Musical Chairs at MSN: Here's a Partial Scorecard of What's What
Here’s part of an internal memo BoomTown obtained about some small, but interesting, changes at Microsoft’s MSN unit, sent out by the GM of its Global Media Group, Greg Nelson, which is under the leadership of–well, frankly–a confusing panoply of execs.
Essentially, Nelson now reports to Satya Nadella, SVP of the Search, Platform and Advertising Group (think engineering and search) and Erik Jorgensen, Corporate VP of MSN (think business and other stuff).
In addition and apropos of nothing, Yusuf Mehdi serves as SVP of the Online Audience Business and Brian McAndrews is SVP of the Advertiser & Publisher Group.
Also, there is a Windows Live group that does mail, communications and groups too, and a lot of other digital bosses too numerous to mention.
You can see why I have been haranguing Microsoft (MSFT) CEO Steve Ballmer for a little digital clarity, especially around its consumer digital businesses and brands. But Microsoft–like a lot of tech-born businesses–loves to overdesign!
Ballmer has been searching for an overall head of that business to sort it all out since Kevin Johnson left in July, whose massive duties were divvied up.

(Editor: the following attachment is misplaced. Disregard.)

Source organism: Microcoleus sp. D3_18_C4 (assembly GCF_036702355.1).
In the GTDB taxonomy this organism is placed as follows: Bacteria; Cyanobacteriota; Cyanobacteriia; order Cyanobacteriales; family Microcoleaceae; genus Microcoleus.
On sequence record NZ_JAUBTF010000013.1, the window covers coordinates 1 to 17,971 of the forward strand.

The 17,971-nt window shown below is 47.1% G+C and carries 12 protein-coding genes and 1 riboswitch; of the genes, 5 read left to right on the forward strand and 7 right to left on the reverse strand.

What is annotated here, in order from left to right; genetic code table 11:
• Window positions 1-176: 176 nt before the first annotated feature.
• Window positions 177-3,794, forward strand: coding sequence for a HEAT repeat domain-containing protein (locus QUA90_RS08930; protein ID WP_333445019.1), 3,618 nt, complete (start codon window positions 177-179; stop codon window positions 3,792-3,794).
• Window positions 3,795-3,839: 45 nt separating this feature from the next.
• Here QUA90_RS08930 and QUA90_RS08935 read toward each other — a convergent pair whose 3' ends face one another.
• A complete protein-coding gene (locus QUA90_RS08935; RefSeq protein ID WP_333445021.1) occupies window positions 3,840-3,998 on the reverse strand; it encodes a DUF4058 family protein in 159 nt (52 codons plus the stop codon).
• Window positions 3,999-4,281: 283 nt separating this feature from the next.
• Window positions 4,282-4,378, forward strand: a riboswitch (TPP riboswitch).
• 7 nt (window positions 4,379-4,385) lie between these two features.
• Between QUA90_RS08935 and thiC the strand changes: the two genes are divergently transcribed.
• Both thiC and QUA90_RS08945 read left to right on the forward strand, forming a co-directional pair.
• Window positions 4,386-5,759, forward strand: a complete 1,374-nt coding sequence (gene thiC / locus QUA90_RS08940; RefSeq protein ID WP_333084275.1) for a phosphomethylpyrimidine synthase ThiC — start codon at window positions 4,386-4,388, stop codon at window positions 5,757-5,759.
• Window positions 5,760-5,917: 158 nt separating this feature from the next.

While he has looked at a lot of execs from inside and outside the company, I recently posted that Ballmer’s latest quarry is former Yahoo tech star Qi Lu.
Only Ballmer knows for sure, many have told me, keeping his decision-making on the issue close to the vest.
But, as many insiders and outsiders familiar with the business have noted to me, whoever takes that role as its digital guru has some very hard decisions to make in all its arenas, from search to advertising to content.
There has been no share growth in search for Microsoft, for example, where archrival Google (GOOG) dominates, even as there have been billions of dollars of investment in data centers and engineers.
And it will fall to the person Ballmer ultimately selects as digital head to figure out what to do next.
Microsoft’s failed attempt to buy Yahoo (YHOO) was one way of dealing with the many issues Microsoft is facing, as well as its current interest in buying Yahoo’s search business.
In any case, here are some new changes at MSN, in Nelson’s words:
· Network Programming, led by Rob Bennett–This group will prioritize investments against Network priorities, shape audience strategy, set Network standards, and sponsor cross-network initiatives.
· Network Entry Points, led by Steve Cvengros–This group will focus on increasing exposure, distribution and discoverability of assets by optimizing and expanding entry points to the Network.
· Vertical Programming, led by Sandy Henson–This group will create content experiences to deeply engage the audience and grow Network value in vertical areas. All channels will move into this group.
· Monetization and Analytics, led by Dell Wilkinson–This group will focus on improving yield by making MSN easier for advertisers to buy and APS to sell through inventory insights and APS engagement.
· Chief of Staff, Eva Corets–This role is responsible for driving team processes and business rhythm, and assisting with prioritization of network projects and interaction with cross-division and cross-Microsoft teams.